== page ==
One of my many rewarding hobbies is imagining what I'd do if I found a large amount of money in a suitcase. It's also one of the most-used MacGuffins in crime fiction, but that's because it's so effective at driving characters. Think of "A Simple Plan," or, more recently "No Country For Old Men." While those two tales don't end particularly well, I'm sure I could handle a Samsonite full of Benjamins just fine. And no, none of my scenarios involve turning it over to the authorities.
First of all, this is cash in a suitcase, right? And it's just lying there. That suggests an illegitimate origin, and since it's illegitimate anyway, it might as well be mine. Such is the rigorous moral code here at Dave's Fiction Warehouse. Naturally, I'll take care not to leave my driver's license at the scene. And I will never, ever go back for any reason. If you're familiar with the two movies mentioned above, you'll appreciate why that is rule number one for those who discover a whole lot of crooked dough.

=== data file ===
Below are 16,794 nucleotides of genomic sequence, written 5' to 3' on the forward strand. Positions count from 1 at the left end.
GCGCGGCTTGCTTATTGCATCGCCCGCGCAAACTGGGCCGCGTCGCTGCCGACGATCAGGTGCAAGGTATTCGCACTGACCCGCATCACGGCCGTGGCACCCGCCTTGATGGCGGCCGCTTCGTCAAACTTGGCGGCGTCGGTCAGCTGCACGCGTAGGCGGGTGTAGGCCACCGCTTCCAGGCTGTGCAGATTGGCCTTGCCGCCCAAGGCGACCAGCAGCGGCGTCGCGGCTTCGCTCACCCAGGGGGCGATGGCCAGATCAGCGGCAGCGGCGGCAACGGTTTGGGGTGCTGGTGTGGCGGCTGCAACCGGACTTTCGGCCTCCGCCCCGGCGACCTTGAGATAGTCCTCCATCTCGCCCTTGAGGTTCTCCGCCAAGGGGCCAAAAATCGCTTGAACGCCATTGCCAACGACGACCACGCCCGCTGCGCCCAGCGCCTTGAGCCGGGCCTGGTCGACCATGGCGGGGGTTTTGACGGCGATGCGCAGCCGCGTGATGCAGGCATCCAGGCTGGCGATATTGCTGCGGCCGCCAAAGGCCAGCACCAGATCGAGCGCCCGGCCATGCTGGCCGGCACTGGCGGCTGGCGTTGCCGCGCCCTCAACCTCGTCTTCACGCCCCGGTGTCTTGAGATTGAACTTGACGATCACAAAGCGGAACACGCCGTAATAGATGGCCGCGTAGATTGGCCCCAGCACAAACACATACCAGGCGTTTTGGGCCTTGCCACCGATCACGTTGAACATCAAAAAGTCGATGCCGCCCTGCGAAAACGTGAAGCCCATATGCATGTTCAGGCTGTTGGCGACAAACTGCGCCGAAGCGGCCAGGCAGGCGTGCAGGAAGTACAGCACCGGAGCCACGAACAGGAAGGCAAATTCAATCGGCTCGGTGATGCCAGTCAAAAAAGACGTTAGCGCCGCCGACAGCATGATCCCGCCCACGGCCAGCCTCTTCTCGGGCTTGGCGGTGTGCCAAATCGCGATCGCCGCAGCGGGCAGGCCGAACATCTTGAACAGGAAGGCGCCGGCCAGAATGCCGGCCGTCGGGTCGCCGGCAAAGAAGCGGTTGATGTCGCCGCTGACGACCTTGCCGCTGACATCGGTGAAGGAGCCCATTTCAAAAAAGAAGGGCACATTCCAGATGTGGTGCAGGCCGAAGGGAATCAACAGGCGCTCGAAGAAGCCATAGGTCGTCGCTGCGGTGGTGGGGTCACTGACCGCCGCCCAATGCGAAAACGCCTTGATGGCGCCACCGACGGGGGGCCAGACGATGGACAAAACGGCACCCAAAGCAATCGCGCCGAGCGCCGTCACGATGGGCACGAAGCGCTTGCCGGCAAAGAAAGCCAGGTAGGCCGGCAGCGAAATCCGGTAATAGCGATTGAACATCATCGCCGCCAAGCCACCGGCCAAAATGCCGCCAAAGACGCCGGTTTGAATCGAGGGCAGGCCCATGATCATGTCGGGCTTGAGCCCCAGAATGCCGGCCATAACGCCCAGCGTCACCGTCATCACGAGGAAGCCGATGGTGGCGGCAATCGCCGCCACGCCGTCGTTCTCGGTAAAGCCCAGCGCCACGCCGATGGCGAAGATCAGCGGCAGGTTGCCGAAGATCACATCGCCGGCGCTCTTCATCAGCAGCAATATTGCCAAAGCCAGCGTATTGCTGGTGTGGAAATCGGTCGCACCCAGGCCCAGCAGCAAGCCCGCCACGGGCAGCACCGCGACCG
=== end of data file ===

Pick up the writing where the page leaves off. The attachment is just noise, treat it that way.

Rule number two: Tell no one. Rule number three: Don't spend any of it for at least a year. I'm still formulating the other rules, but basically I've got this all figured out. All I need now is to find the money.
Ever wonder what you'd do if you if you stumbled onto a great load of cash? Here's one guy who recently did. Poor sap. OK, if I had reason to believe the money was lost by a legitimate owner, I'd probably give it back. But I have a feeling I'd always be kicking myself for it.